Furry Writers' Guild Forum

A tough read

We all know that stories need conflict. Characters have to overcome obstacles and difficulties and deal with unfairness. Bad things happen to good characters. Other characters are unreasonable, manipulative, and evil. These things are important elements in making a story a satisfying read. And as a writer, sometimes you have to be willing to put your favorite protagonists through the wringer.

But is this true only to a point? Is it possible to have too much? People read for relaxation and enjoyment, as an escape from other things, and if what they’re reading is too difficult on them, too gut-wrenching, hard to get through. I would term such a story a “tough read”.

One such book for me was Dark Nadir, the fifth installment of the Sholan Alliance series. I had nearly forgotten how that book left me feeling until I recently finished another book fitting that description. I’m not sure if I should mention the title or the author since he is a guild member who likely follows these forums.

As with all things, the level of conflict a reader wants in a story very much depends on, well, that reader. It also, at least for me, depends greatly on what i’m feeling like at that particular point… For example, the political situation we find ourselves in at the moment means that my needs for conflict in what i read is… rather drastically lowered compared to what it might sometimes be.

So, one person’s gut-wrenchingly terrible put-down-the-book situation is another person’s terribly exciting edge of the seat can’t-stop-reading situation, and conversely one person’s falling asleep level boredom is another person’s page turning flow of loveliness. In other words, i think that if you think something was as terrifyingly horrible as Dark Nadir, and bad enough that you had trouble getting through it, this may well be a shining endorsement to some people. It would not be entirely surprising if the person who wrote this unnamed piece that you refer to were to be thrilled to hear themselves being compared to something like that.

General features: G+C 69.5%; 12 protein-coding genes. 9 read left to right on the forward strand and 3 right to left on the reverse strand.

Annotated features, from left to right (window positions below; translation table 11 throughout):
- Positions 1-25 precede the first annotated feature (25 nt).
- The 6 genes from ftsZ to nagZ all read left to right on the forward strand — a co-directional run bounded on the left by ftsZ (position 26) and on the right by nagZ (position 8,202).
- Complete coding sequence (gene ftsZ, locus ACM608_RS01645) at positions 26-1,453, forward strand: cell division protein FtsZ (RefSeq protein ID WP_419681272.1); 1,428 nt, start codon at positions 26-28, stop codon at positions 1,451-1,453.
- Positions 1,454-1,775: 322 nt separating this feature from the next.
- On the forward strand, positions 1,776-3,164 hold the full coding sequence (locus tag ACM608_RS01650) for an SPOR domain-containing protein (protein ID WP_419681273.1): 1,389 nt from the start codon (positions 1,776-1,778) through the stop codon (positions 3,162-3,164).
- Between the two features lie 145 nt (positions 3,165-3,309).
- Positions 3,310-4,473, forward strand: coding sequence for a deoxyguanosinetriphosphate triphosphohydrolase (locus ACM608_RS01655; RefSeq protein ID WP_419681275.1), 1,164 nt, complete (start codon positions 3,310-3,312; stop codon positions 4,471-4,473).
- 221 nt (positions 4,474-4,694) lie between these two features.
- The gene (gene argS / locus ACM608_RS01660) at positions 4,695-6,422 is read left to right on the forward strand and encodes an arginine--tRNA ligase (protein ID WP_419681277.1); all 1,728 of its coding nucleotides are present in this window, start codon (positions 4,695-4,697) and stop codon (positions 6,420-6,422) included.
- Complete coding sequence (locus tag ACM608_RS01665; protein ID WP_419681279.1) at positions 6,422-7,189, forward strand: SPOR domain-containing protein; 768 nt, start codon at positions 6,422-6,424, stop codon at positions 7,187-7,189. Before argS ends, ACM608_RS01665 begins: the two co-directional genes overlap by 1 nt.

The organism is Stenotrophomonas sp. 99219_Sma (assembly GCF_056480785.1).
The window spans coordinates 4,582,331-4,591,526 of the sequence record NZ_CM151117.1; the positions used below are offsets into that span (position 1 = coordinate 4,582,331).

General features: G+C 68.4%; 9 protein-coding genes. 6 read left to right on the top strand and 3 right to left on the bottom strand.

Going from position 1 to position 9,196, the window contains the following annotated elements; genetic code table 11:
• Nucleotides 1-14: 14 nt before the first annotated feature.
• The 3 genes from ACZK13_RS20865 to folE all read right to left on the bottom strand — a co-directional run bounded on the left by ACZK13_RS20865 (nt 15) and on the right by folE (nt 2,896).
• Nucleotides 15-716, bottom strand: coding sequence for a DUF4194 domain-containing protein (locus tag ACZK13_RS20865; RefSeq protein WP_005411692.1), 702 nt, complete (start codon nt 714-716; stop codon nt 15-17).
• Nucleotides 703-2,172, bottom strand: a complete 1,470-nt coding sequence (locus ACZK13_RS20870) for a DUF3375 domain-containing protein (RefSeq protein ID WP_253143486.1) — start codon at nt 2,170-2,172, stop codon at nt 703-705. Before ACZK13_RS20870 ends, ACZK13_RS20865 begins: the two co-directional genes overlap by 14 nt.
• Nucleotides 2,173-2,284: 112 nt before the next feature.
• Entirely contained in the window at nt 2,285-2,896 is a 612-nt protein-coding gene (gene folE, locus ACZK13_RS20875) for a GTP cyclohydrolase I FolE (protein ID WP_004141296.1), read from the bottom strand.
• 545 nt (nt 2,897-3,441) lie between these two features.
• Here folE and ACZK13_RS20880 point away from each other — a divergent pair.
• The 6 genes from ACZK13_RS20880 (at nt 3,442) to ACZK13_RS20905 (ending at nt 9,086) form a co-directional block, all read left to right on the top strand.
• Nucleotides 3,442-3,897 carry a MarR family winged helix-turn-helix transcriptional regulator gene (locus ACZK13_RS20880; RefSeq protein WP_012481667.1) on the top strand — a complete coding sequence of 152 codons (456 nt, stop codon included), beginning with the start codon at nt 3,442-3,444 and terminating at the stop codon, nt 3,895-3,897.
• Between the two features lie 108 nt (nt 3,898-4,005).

My grandfather once told me that the factories paint some cars red and some green for a reason. They’re functionally identical, but there are people out there who won’t be caught dead in a green car, and vice-versa, for no intellectually-justifiable reason at all.

In other words, there just ain’t no accounting for taste; people like what they like, and they themselves often don’t understand why. Me, I lean about 90% towards the “grind 'em up” end of the spectrum, and usually can’t even maintain interest in material that doesn’t go there. Then, you also have to consider that in Real Life I’ve–

  1. Had a large knife held to my throat by a madman

  2. Watched a fireman weep his eyes out just after failing to talk a young woman out of jumping from a very nasty bridge.

  3. Had a coworker earnestly explain to me that if he brought a gun to work, I’d be fine. Just walk out out quietly, he said. I was one of the few he wasn’t in the least angry with.

  4. Had another coworker give me what was meant to be her last message on earth after taking a bottle of pills. And then was yelled at by a supervisor immediately after for shutting down production so that I could hear her slurred words over a static-filled line while trying to persuade her to call an ambulance. (He got the biggest earful I’ve ever given anyone in my life. I nearly attacked him.)

  5. Was kidnapped at the age of four-- there was a high-speed chase, shots were fired, and I remember it.

  6. Listened to an eleven year old boy beg for his mother after being soaked with gasoline and deliberately lit on fire by a “friend”.

After living through all this stuff-- and considerably more I’m not going into-- well… Boyfriend problems and the like seem pretty tame nowadays. Indeed, “lightweight” stuff has great difficulty (unless exceptionally well-written) even holding my attention anymore. I haven’t been able to sit through a thirty-minute sit-com in decades without grimacing and wriggling in my seat, and it’s no wonder that my fave films include The Godfather, Apocalypse Now, and The Cowboys. What I write tends to be even darker than those.

This isn’t to say that I think my tortured tastes are in any way superior. Just that I’ve led an “interesting” life, and it shouldn’t surprise anyone that the scarring shows. Stephen King, I understand, has led an “interesting” life as well. Red cars for some, green for others. It takes all kinds to make a world.

I think what readers dislike is what we see as cheating or a lack of fair play: a sudden change in mood, or an event that’s out of character with the tone of the book so far. If we know it’s gonna be a tough read, we roll with it; if it’s all light comedy and suddenly there’s an appalling event, we’ve had the rug pulled from under us. (I would name names, but that would be massive spoiler territory).

There’s a sense, also, that if a character has suffered THAT much, we ought to see them at peace. There’s a point at which you know they will make it because it just wouldn’t be fair otherwise, given the amount of detail we’ve had of their awful pain and predicament.